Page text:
The medicines we usually prescribe include:
- Lasix or other diuretics (to help prevent fluid retention)
beta-blockers (to decrease the heart rate and keep the heart from working too hard)
- ACE inhibitors (to lower blood pressure to decrease the amount of work being performed by the heart)
Both beta-blockers and ACE-inhibitors also seem to help the heart muscle remodel in ways that improve heart function in the long term. While children are in the hospital, we may also use other medications to help the heart contract.
When medicines are no longer enough to help cardiomyopathy in children, there are surgical options for heart failure treatment. These include either mechanical circulatory support devices or heart transplantation. Mechanical circulatory support devices (also often called “ventricular assist devices,” or “VADs”) are pumps that replace the function of the heart. There are a variety of different types of pumps that can be used in different children. At the Nemours Cardiac Center, we have many pumps available, from ones designed for newborns to pumps for teens and adults. Some of the pumps support children for days or weeks, and some pumps can even go home with children who need them.
With the increasing use of mechanical pumps to take away the work of the heart and allow it to “rest,” it’s more common for children with dilated cardiomyopathy to have adequate heart function now than in the past.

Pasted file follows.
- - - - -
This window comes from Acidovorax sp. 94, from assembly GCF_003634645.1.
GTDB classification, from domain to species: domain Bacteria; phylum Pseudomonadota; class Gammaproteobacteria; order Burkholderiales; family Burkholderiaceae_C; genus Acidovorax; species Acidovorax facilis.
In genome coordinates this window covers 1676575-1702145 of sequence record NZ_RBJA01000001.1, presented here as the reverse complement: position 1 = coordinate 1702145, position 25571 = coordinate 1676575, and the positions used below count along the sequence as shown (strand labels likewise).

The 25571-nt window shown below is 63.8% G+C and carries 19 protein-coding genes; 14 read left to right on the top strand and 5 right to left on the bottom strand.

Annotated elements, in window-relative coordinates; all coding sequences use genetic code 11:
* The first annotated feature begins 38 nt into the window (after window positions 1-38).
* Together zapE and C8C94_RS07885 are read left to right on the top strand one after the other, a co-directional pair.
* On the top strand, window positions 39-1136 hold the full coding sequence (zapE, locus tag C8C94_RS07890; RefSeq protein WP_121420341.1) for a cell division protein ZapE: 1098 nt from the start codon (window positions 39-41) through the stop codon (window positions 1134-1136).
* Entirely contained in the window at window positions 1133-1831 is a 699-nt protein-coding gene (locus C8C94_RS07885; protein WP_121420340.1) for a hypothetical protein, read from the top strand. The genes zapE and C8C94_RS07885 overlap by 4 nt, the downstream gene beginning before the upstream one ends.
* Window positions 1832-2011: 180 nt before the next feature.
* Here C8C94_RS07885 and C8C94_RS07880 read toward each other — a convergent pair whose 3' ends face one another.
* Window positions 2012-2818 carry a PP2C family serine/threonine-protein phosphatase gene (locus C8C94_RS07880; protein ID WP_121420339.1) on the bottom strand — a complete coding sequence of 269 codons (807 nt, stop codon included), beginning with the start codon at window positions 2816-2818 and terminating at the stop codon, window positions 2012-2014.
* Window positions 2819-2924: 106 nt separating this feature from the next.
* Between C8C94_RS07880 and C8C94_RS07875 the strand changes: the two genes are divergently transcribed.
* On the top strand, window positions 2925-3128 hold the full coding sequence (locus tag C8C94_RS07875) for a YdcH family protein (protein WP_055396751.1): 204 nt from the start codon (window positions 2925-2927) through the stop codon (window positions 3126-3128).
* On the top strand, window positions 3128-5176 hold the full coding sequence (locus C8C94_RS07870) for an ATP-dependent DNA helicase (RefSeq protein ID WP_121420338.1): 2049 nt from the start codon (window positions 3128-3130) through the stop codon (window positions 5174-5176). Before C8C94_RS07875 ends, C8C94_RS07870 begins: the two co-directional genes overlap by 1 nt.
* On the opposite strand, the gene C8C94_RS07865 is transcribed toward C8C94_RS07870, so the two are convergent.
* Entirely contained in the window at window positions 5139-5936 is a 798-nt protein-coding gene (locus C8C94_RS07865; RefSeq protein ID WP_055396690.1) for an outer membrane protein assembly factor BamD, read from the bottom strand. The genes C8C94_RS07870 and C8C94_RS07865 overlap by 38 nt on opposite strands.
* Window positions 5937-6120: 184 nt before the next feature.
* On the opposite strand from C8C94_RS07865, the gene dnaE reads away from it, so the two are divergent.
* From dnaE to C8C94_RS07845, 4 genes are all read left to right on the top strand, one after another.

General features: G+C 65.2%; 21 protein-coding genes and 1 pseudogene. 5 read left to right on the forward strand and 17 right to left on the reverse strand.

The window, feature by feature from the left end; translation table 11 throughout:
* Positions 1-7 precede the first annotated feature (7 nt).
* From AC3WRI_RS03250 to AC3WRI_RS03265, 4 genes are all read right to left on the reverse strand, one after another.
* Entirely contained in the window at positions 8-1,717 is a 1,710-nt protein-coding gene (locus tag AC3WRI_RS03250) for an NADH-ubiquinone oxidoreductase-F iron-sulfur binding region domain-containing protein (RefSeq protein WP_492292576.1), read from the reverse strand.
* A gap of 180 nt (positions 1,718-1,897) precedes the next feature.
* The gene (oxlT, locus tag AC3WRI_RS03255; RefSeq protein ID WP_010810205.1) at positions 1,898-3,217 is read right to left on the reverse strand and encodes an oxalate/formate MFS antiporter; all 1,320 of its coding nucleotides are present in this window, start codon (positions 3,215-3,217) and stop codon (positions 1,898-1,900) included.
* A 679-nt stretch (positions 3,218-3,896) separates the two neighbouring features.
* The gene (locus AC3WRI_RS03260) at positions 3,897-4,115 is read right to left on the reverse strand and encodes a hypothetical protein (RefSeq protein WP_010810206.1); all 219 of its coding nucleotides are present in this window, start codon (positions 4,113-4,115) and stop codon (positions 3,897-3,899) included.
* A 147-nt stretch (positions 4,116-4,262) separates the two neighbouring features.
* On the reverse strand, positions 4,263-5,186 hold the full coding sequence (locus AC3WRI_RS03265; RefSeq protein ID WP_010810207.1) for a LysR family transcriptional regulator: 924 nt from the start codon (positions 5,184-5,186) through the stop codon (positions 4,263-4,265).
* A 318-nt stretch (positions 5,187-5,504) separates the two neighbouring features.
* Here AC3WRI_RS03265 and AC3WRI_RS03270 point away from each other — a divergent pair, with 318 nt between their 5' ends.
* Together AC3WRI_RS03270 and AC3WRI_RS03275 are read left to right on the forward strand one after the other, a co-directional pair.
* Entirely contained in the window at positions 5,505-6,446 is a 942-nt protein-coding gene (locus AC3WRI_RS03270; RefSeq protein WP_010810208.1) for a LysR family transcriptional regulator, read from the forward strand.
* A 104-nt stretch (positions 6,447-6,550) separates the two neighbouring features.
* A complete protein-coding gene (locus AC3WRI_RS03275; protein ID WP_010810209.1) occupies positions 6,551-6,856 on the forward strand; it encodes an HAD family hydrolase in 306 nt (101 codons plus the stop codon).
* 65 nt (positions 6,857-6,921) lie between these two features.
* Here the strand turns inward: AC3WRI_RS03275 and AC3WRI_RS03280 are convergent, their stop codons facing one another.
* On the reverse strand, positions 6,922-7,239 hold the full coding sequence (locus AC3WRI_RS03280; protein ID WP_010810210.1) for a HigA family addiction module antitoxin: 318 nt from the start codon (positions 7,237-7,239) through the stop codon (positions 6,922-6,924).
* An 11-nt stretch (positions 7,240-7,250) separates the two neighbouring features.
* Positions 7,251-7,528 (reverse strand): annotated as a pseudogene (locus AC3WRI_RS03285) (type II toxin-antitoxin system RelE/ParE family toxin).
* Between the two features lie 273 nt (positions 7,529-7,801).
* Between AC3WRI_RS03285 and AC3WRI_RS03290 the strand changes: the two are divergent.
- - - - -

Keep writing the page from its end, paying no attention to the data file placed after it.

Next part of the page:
But most children won’t significantly recover heart function after implantation of a VAD. In many cases, heart transplantation provides the best option for treating heart failure in the long term. In this operation, our heart surgeons remove the diseased heart and replace it with a donor heart. Children who need a heart transplant will have to take medication their whole lives to prevent rejection of the donor heart.
We’ll usually continue to treat dilated cardiomyopathy in children throughout their lifetime. When children need a ventricular assist device (“VADs”) to assist with the function of their heart, they’ll often need to remain in the hospital until a donor heart becomes available, and they’re ready for transplant.
In certain cases, especially in older children, we may be able to use a pump that allows us to discharge patients from the hospital. In either case, in addition to standard medical treatment of heart failure, children often need to be on blood thinners while being supported by the VAD.
After a heart transplant, most children are able to function excellently and have a normal quality of life. They will need to take medications to prevent rejection of the new heart for the rest of their lives.
If your child has dilated cardiomyopathy, know that at the Nemours Cardiac Center we’re here to give your child the very best, most comprehensive and compassionate care. Our goal is to guide your family, from start to finish, through your child’s heart disease journey — and to help your child live the healthiest, most fulfilling life possible.
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Information for Patients
Outpatient Services and Inpatient Units: (302) 651-6660
After 5 p.m. and Weekends:
Cardiac Intensive Care Unit: (302) 651-6644
General Inpatient Unit, 2B: (302) 651-6690